“Options” is the operative word here and whether you would like to play at a big time Division 1 school or for a smaller division 3 program depends on many factors. For instance, if gaining an athletics scholarship is a critical element in your decision to attend college, the Division 3 option will need to be eliminated since these institutions do not offer athletics aid. On the other hand, if you are looking for a well balanced student-athlete experience, Division 3 schools are outstanding choices and should be at the top of your list!
Geographic Location: How far are you willing to move away from home and still enjoy your college experience? This might sound like a marginal area of concern, but for 19 years as a division 1 college coach, I witnessed my fair share of homesick athletes!
Once again, this is a great time for self reflection. Determine first if you are more of a “home body” or an “explorer.” Some kids can’t wait to shuffle cross country to enjoy their college experience, while others are very content in attending a school that is only a few hours drive from home. Either way, I suggest taking some time to determine your geographic “comfort level.”
Size of School: When I was an undergraduate student-athlete, I shared a campus with 35,000 other students. It was an urban environment that was invigorating, exciting and sometimes overwhelming, but it was a very busy environment that was the right fit for me.
Do you wonder if the grass is greener on the other side of the road? I suggest you get out there and take a look! Begin by visiting 3 local colleges that consist of 3 different populations: (Small (up to 5,000 students), Medium (up to 15,000 students) and Large (over 20,000 students). Spend a half day on each campus and try to get a general feel for the environment. Talk to 3-5 students at each institution and get their opinion. At the end of each visit you will sense a “gut” feeling for each institution that will serve as a good reference point.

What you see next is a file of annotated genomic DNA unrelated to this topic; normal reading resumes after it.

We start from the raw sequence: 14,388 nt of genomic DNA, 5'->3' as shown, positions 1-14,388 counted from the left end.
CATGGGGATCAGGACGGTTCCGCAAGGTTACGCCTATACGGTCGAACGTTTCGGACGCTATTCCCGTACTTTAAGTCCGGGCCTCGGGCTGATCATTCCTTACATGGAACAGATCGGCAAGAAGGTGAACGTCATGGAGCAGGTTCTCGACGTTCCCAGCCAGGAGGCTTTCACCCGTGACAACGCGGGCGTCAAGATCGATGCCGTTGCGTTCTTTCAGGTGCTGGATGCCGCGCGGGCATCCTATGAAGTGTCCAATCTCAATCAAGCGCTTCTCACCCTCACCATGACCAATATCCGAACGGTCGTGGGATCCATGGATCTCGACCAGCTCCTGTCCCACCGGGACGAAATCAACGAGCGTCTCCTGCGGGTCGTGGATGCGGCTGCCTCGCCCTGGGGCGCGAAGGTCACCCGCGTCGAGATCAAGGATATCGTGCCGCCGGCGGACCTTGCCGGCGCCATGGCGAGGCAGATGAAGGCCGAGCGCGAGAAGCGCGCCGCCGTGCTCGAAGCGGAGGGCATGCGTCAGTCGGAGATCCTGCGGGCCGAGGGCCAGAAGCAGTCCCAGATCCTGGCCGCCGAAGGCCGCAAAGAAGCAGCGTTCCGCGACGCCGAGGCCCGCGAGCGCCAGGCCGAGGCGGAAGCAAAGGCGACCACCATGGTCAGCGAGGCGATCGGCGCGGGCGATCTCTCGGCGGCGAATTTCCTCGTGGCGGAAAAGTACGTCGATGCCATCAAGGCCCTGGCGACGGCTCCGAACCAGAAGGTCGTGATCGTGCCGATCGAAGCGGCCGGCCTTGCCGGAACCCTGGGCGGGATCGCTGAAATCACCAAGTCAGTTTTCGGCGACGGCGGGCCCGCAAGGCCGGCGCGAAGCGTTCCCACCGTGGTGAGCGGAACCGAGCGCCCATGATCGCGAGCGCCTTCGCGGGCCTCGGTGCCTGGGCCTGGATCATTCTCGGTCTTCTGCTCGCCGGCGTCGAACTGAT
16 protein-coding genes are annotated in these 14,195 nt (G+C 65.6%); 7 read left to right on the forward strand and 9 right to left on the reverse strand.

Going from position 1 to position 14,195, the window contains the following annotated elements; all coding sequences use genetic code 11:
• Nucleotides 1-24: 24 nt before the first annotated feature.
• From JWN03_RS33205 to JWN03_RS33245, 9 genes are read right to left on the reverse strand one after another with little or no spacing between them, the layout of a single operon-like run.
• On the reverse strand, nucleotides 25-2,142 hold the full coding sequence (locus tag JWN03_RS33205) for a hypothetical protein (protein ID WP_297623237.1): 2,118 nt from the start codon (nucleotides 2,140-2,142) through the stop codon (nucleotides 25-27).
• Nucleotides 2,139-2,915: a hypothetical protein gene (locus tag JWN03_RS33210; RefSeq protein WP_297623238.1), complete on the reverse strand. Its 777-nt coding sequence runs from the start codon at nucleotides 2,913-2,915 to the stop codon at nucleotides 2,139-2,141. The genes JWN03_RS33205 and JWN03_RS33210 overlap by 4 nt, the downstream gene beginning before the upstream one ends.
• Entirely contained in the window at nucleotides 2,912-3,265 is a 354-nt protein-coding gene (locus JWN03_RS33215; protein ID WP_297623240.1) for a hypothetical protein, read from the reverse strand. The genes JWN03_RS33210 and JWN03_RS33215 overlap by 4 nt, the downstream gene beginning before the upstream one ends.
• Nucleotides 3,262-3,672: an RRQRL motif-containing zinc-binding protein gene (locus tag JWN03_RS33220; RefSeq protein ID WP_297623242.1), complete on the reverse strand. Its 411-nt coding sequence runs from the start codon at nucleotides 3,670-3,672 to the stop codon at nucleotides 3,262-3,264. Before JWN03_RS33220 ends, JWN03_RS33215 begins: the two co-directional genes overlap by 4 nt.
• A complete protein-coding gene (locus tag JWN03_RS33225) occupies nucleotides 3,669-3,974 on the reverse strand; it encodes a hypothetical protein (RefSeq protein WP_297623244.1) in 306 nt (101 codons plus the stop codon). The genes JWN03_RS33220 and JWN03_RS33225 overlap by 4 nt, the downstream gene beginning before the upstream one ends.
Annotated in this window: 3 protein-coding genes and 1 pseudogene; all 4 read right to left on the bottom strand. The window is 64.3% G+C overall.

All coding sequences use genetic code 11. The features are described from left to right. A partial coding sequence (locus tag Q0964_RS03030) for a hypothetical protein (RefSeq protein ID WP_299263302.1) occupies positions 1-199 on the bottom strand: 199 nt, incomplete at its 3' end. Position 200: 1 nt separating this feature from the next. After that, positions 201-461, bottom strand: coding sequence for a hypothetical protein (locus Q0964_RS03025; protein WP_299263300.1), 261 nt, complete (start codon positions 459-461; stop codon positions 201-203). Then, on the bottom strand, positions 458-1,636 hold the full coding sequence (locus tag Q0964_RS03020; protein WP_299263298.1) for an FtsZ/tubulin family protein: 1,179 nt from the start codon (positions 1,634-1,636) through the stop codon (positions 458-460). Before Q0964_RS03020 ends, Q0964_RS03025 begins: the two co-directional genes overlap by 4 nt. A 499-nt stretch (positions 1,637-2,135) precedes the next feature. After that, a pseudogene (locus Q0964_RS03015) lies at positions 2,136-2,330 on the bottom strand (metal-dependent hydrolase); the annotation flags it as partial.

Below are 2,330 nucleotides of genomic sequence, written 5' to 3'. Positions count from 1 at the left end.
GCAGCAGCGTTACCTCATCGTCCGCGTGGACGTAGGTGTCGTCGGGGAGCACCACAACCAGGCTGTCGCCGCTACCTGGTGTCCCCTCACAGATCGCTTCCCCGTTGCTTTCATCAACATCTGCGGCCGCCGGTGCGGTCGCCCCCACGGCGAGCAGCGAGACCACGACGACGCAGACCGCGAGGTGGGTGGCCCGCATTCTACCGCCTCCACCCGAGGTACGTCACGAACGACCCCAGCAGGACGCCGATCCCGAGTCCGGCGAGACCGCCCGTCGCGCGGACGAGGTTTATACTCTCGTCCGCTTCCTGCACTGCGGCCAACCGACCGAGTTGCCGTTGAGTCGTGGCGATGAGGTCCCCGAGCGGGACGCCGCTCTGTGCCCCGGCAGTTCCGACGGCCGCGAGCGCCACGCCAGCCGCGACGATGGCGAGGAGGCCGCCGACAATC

By developing a college quest inventory the prospect will begin to grow a basic awareness about the college recruiting quest. Firstly, he will have a greater appreciation for the multitude of college options that are available to him and secondly, he will begin to develop a stronger sense of self awareness and self confidence as he begins to execute his plan that will lead to a very important life decision.
The college recruiting process is competitive, grueling and sometimes frustrating. It can be tempered with disappointment and filled with answers the prospect may not want to hear. That being said, the college search should be an exhilarating time in the lives of our children and the more concrete information they gather and the better prepared they are to successfully execute their individual plans, the greater the chance for a more positive the experience.
Tom Kovic is a former Division I college coach and the current director of Victory Collegiate Consulting, where he provides individual advisement for families on college recruiting. Tom is the author of Reaching for Excellence: An educational guide for college athletics recruiting and Conversations with a Wizard: 120 Questions and Answers on College Recruiting. For further information visit: www.victoryrecruiting.com.